Looking to 2019, with more renewable capacity being installed, it is possible that solar could overtake coal, and renewables could generate more than nuclear for every single month. They could also generate more than coal and gas combined over a month for the first ever time.
One silver lining from the Brexit debacle is that the Tories have been exposed as deeply divided and hopelessly incompetent. If Labour can successfully exploit these divisions, there is a very real opportunity to put the Tories out of power for a generation.
‘with the political calculus in parliament balanced on a knife-edge, the decisions taken by the Labour Party leadership over the coming weeks could have huge repercussions for the party, and for the country.’ Pt 1 of a new analysis
Soft, hard, Norway plus, no deal or second referendum? However divided the parties and however unstable UK politics becomes, the UK’s politicians cannot put the choice off any longer.’ Kirsty Hughes on Tuesday’s Commons vote
A key aim of the Smith Commission was to improve accountability and make Scotland’s politicians responsible for the money that they spent. Unfortunately rather than helping to deliver this aim, the current proposals for VAT assignment risk undermining that principle.
‘What we have done is to allow the banks to get away with this scot-free and, in the crisis that was caused, we have made the poor pay for it and we have made them do that through cutting benefits, through austerity, through cutting government spending generally, but also through Quantitative Easing (QE)..’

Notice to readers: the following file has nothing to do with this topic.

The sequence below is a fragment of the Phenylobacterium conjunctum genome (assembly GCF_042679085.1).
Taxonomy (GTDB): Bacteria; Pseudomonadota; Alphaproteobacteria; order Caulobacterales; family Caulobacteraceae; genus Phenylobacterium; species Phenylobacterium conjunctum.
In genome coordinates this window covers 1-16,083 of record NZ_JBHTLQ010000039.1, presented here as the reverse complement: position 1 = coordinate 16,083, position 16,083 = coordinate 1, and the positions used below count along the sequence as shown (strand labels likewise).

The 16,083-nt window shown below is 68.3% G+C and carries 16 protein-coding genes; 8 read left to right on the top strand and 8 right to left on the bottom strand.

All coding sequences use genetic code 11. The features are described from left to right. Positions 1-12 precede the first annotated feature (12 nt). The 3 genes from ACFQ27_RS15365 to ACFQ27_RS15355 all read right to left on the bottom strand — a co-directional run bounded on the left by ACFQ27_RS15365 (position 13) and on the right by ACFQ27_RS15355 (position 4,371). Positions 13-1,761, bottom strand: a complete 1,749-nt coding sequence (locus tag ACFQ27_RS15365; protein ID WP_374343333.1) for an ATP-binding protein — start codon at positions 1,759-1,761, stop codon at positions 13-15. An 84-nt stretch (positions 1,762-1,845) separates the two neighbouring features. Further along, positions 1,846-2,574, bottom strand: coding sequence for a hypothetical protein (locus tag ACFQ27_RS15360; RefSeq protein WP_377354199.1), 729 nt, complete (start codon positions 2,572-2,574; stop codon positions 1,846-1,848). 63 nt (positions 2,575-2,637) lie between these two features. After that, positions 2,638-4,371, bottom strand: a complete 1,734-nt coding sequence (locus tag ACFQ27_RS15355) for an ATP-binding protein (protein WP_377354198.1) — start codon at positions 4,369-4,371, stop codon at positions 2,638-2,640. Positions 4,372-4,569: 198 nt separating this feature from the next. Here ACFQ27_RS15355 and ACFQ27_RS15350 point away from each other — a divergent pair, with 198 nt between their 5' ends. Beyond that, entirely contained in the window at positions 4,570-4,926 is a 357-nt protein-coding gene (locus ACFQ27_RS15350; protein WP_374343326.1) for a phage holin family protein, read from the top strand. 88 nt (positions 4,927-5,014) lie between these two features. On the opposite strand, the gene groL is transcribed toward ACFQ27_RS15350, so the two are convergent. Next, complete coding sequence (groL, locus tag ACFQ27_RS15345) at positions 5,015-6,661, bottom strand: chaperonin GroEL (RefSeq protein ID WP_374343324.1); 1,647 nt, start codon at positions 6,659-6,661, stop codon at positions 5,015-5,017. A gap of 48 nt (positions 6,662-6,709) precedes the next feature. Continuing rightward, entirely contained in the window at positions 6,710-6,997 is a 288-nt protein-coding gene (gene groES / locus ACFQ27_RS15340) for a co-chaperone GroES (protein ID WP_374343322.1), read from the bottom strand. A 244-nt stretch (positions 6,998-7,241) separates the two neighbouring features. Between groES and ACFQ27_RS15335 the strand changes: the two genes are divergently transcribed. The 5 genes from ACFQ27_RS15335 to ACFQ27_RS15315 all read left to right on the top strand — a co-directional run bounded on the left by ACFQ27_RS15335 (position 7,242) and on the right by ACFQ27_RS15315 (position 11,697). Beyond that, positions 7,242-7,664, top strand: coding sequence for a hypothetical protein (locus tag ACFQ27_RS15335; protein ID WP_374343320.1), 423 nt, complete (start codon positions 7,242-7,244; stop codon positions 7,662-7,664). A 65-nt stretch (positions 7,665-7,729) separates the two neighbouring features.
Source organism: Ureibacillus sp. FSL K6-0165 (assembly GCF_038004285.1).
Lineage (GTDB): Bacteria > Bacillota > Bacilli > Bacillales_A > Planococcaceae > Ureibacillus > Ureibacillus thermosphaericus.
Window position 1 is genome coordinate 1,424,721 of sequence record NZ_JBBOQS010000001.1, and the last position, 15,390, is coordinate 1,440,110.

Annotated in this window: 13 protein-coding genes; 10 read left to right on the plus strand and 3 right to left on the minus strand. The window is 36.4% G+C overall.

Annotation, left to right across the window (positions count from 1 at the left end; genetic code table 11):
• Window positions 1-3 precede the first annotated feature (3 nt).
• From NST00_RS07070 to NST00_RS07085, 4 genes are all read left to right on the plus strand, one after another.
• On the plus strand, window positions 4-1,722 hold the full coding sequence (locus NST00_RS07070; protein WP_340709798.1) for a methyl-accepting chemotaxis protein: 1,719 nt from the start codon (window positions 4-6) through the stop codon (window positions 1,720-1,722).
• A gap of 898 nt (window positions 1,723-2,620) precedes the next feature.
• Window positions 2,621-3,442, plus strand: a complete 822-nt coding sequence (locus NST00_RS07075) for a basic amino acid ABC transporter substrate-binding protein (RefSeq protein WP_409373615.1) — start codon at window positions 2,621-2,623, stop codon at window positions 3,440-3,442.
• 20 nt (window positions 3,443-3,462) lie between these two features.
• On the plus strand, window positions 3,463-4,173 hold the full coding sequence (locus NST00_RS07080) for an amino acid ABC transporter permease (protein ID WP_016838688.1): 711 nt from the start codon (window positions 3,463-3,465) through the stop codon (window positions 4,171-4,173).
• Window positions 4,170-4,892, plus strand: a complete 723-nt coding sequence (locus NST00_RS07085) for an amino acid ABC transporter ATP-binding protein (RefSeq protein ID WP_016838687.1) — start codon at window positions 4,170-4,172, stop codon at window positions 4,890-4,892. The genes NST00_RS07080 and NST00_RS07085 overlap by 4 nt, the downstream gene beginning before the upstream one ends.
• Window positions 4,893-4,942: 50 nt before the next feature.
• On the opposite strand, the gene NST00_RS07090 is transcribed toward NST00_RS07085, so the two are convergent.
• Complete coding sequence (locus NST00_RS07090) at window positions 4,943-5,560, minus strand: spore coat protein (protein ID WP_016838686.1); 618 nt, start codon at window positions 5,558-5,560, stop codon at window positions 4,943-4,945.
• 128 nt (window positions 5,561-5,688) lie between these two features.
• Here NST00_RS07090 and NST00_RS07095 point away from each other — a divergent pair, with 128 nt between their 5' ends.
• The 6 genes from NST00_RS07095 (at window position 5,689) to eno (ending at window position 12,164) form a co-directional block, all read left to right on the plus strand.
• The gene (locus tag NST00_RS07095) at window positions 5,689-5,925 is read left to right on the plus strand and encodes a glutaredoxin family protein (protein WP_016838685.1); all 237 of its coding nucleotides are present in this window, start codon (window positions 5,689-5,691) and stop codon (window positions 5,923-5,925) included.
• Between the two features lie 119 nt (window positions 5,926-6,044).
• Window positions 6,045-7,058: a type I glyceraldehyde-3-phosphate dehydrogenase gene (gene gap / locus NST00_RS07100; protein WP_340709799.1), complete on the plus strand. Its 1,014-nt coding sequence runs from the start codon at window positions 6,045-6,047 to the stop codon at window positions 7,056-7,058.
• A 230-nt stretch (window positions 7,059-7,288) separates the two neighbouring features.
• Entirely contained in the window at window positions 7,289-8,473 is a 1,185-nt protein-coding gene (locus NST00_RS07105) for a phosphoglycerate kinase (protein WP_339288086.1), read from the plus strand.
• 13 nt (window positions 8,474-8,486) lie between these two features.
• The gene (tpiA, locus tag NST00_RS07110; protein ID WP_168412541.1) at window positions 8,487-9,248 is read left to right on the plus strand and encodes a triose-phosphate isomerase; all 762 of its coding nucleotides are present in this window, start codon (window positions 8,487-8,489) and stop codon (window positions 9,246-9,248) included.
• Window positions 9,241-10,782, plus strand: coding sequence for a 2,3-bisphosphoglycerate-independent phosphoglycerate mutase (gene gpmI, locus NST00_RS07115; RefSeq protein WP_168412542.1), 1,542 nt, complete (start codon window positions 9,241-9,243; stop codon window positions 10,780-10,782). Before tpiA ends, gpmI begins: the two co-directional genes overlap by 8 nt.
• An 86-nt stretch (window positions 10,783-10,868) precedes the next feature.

Inequality in Scotland is on the rise. “It seems likely that more radical changes, such as significant redistribution of income, labour market reforms and major investment in deprived areas, would be needed to bring Scottish inequality close to Nordic levels.”
Scottish Labour needs to learn lessons from its recent ( and wrong-headed/ill-informed) high-profile campaigning on Monklands Hospital. “We must be concerned with evidence, developing new policies, doing things differently and respecting communities and staff on the ground. This campaign ignored all the evidence and demonstrated a poor understanding of the issues and communities involved.”
‘In short, ‘ending austerity’ is possible with significant but not unrealistic spending increases. What makes a promise to end austerity politically difficult is that it cannot be achieved without tax rises if the government is to keep to its fiscal rules and commitments.’
‘If a future UK – or its consciously uncoupled constituent countries – is to transform itself into a democracy, then it’s imperative that the rules of that state are written not by the politicians of any one party, but through a process which itself is seen as legitimate, democratic, and plural.’